U.S. House passes American Clean Energy and Security Act
While Canadian market participants are understandably focused on our own emerging climate-change regulatory framework, it is important to keep up to date on U.S. developments and their potential implications for our markets and industries. This short article provides a high-level overview of key features of current U.S. federal legislative initiatives and their possible effects north of the border.
Key features of ACES
On June 26, 2009, the American Clean Energy and Security Act (H.R. 2454, the Bill or ACES) was narrowly passed by the U.S. House of Representatives. The passage of the Bill is the first major step in the U.S. towards the institution of federal climate change and greenhouse gas (GHG) reduction legislation. ACES' key policy objectives are set out in its four main titles:
- Clean Energy. Establishes a national renewable energy standard and promotes renewable energy, carbon capture and sequestration, and smart grid technology;
- Energy Efficiency. Increases energy-efficiency standards in household appliances and various industries and public institutions;
- Reducing Global Warming Pollution. Establishes a nationwide cap-and-trade program to reduce GHG emissions; and
- Transitioning to a Clean Energy Economy. Supports the transition to a low-carbon, energy-efficient economy for both industry and consumers.
Several features are worth particular mention. The Bill amends the U.S. Clean Air Act to bring GHG emissions from regulated sources to 97% of 2005 levels by 2012, 83% by 2020, 58% by 2030, and 17% by 2050. In connection with its framework for a carbon market, it provides for the trading, banking and borrowing, auctioning, holding and retiring of emissions allowances. The Bill also gives the Commodity Futures Trading Commission jurisdiction over the establishment, operations, and oversight of markets for regulated allowance derivatives.
In order to gain the support needed to pass the Bill in the House, several notable amendments were made:
Credit allocations. The cap-and-trade proposal in the Obama budget called for 100% of emission allowances to be auctioned. ACES falls well short of that target by initially allowing only 15% of allowances to be auctioned, while the other 85% are to be allocated for free to emitters. Refineries secured a larger allocation than was originally intended under the version of the Bill first introduced in the House. These changes are viewed as a necessary compromise designed to gain the support of congressional representatives of industrial and coal-burning states.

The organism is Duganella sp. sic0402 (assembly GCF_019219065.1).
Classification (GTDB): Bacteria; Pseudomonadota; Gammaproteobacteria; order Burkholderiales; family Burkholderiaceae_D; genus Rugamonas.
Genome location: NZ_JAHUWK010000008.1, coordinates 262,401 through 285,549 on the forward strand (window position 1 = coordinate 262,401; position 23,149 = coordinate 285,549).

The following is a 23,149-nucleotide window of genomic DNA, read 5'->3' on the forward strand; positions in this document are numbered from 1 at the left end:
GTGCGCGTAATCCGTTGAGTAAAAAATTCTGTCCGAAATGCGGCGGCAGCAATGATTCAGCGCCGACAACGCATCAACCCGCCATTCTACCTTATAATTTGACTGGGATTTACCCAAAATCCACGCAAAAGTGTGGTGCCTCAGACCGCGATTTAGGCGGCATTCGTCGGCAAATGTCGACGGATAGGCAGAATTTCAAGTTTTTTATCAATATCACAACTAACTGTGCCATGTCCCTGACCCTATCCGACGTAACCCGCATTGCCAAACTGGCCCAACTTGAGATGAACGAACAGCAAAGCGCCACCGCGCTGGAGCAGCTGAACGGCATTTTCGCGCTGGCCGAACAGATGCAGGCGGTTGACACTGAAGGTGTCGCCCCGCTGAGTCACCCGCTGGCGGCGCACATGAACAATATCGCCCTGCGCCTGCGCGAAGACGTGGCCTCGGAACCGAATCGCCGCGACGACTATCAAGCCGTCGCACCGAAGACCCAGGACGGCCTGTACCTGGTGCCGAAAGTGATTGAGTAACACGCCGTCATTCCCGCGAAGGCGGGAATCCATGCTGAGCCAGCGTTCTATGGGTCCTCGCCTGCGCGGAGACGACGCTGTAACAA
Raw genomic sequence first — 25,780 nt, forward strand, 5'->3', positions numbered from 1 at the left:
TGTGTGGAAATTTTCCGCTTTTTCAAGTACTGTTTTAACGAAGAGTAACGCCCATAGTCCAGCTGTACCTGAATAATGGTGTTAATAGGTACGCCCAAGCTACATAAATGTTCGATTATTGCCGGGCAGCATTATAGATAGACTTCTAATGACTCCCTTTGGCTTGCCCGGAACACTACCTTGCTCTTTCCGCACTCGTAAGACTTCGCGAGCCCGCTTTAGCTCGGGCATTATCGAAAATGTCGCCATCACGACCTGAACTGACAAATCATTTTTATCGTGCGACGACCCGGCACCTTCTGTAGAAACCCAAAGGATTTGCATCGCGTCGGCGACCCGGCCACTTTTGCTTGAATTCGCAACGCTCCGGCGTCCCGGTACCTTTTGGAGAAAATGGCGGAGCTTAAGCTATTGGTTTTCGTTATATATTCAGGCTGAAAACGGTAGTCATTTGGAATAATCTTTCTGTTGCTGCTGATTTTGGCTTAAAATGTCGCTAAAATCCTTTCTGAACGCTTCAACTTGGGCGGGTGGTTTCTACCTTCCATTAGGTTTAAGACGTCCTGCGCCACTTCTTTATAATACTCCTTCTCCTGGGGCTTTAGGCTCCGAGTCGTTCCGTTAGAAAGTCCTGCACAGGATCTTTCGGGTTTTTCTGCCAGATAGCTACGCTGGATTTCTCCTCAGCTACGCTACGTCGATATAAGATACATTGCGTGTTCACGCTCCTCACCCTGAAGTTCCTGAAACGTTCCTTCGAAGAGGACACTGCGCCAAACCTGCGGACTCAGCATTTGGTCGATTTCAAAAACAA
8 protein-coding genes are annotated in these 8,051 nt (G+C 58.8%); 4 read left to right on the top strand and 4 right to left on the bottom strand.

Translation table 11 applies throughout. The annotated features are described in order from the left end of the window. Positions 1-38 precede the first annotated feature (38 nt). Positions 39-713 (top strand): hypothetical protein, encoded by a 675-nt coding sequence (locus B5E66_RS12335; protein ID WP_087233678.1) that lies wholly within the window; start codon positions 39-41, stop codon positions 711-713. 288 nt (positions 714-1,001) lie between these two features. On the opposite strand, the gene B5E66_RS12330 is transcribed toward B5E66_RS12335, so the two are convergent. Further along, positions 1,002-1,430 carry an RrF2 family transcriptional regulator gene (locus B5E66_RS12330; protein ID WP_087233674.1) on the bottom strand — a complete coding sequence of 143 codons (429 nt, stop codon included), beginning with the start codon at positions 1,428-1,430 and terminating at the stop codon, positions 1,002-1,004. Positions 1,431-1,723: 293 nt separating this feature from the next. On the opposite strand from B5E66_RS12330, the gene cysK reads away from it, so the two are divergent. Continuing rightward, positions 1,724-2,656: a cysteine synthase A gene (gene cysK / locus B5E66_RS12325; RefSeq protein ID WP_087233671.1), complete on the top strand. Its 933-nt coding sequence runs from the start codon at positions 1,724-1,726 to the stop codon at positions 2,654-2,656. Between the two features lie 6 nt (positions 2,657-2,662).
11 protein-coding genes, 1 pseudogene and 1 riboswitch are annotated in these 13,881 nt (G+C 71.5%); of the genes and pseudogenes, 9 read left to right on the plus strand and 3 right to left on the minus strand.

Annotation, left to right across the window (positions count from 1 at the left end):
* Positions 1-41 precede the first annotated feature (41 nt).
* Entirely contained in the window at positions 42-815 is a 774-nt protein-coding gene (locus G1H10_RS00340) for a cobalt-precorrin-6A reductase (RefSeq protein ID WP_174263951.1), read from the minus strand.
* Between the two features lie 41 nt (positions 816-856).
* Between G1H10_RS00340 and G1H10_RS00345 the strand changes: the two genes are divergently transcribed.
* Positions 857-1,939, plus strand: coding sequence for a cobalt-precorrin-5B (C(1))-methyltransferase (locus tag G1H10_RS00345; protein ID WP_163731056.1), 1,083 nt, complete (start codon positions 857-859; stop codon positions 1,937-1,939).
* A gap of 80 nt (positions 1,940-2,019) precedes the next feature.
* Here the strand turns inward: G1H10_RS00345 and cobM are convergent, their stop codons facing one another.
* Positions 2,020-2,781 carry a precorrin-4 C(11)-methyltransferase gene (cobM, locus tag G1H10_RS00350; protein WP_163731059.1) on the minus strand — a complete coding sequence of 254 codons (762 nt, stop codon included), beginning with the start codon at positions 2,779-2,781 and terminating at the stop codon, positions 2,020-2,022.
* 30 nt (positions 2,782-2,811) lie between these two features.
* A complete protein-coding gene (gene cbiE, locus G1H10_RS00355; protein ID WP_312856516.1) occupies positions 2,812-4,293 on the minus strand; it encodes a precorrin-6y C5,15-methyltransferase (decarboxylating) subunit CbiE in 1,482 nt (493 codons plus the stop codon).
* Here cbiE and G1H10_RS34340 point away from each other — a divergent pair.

Agriculture and forestry. In last-minute negotiations during the drafting of final amendments to ACES, major concessions were secured by the agriculture and forestry lobby. The final version of the Bill effectively excluded these industries from the definition of "capped sectors," while leaving responsibility for developing a program for the generation of offsets in these sectors to the United States Department of Agriculture (USDA) rather than the Environmental Protection Agency (EPA). These changes are significant because it was originally intended that all sectors of the economy would be covered by the cap-and-trade regime, and many suspect that the USDA will be more permissive than the EPA in developing an offset program for agriculture and forestry.
Senate response to the bill
Democratic Party leaders had set an end-of-summer deadline for bringing a climate-change bill to the floor for a vote, but because the Senate has been preoccupied with health care and other initiatives, that deadline has now been pushed back. According to a spokesman, Senate Majority Leader Harry Reid "fully expects the Senate to have ample time to consider this comprehensive clean energy and climate legislation before the end of the year." Passage by the end of 2009 would be symbolically significant, as the United Nations is scheduled to hold a global summit in Copenhagen in December on the topic of the next steps on controlling GHG emissions after Kyoto expires in 2012.